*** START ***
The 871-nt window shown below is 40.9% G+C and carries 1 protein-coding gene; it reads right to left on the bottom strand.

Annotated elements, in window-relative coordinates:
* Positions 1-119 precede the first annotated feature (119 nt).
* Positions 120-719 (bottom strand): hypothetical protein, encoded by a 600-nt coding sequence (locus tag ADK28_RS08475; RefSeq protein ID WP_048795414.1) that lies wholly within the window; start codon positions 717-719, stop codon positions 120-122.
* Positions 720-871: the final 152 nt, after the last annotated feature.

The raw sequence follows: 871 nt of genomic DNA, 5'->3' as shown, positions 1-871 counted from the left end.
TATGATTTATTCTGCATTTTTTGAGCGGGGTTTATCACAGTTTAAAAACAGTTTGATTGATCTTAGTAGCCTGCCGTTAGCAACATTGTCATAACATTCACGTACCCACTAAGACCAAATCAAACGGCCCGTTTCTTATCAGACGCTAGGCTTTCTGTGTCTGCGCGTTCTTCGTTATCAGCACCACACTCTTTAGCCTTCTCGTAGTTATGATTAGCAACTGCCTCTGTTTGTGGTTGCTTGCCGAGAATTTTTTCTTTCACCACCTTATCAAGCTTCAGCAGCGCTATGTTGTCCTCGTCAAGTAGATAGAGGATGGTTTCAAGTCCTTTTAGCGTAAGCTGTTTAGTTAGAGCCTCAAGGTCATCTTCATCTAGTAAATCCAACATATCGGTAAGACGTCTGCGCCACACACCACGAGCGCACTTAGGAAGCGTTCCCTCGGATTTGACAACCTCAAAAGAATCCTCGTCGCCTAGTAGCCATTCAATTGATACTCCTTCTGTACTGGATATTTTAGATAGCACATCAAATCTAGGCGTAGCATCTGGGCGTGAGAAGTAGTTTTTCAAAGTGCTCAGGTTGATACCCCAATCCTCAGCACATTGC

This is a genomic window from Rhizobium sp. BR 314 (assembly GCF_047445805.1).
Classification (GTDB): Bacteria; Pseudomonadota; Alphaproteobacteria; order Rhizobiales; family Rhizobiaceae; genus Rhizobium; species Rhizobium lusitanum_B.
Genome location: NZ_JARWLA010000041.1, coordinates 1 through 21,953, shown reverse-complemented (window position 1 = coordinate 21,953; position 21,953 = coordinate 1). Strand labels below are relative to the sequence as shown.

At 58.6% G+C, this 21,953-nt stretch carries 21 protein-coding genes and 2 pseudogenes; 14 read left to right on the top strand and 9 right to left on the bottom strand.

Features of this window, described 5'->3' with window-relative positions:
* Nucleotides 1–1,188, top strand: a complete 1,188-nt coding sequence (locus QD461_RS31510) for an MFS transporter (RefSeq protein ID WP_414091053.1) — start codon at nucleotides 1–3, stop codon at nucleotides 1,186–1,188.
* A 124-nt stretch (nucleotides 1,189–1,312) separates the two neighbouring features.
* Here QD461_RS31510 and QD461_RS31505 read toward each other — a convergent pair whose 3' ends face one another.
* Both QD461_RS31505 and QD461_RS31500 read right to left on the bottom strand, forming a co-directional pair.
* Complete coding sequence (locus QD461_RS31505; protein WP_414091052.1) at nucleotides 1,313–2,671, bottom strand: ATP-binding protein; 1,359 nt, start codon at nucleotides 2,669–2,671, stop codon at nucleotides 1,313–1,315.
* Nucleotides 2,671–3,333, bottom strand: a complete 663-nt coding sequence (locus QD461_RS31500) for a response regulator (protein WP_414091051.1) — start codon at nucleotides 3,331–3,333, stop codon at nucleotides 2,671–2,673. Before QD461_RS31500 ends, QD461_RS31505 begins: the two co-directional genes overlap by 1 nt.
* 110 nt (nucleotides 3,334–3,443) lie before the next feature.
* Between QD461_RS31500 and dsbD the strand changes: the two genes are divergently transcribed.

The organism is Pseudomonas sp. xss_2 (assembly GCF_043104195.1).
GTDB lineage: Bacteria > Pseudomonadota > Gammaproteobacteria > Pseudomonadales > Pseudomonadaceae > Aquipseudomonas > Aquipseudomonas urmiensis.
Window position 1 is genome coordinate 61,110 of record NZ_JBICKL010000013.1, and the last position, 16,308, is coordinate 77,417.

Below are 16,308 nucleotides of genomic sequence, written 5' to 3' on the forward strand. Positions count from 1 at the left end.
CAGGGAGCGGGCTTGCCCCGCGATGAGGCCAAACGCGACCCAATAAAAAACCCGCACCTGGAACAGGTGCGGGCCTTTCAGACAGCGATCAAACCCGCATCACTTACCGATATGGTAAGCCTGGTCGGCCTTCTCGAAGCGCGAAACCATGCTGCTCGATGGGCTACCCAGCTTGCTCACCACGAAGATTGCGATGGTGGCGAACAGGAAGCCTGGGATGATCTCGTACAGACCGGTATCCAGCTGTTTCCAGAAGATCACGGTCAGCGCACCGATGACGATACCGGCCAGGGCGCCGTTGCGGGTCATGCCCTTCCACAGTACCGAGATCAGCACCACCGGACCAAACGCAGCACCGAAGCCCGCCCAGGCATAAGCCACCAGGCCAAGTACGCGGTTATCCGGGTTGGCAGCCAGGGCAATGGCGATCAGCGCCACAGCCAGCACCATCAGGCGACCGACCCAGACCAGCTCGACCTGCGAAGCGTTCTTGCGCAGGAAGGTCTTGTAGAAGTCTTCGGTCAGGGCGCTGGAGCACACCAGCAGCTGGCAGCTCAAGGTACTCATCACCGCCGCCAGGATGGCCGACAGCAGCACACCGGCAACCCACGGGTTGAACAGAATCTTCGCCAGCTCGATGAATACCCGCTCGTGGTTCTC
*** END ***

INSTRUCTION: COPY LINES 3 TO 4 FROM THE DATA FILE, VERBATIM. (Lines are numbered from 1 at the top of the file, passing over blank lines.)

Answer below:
* Positions 1-119 precede the first annotated feature (119 nt).
* Positions 120-719 (bottom strand): hypothetical protein, encoded by a 600-nt coding sequence (locus tag ADK28_RS08475; RefSeq protein ID WP_048795414.1) that lies wholly within the window; start codon positions 717-719, stop codon positions 120-122.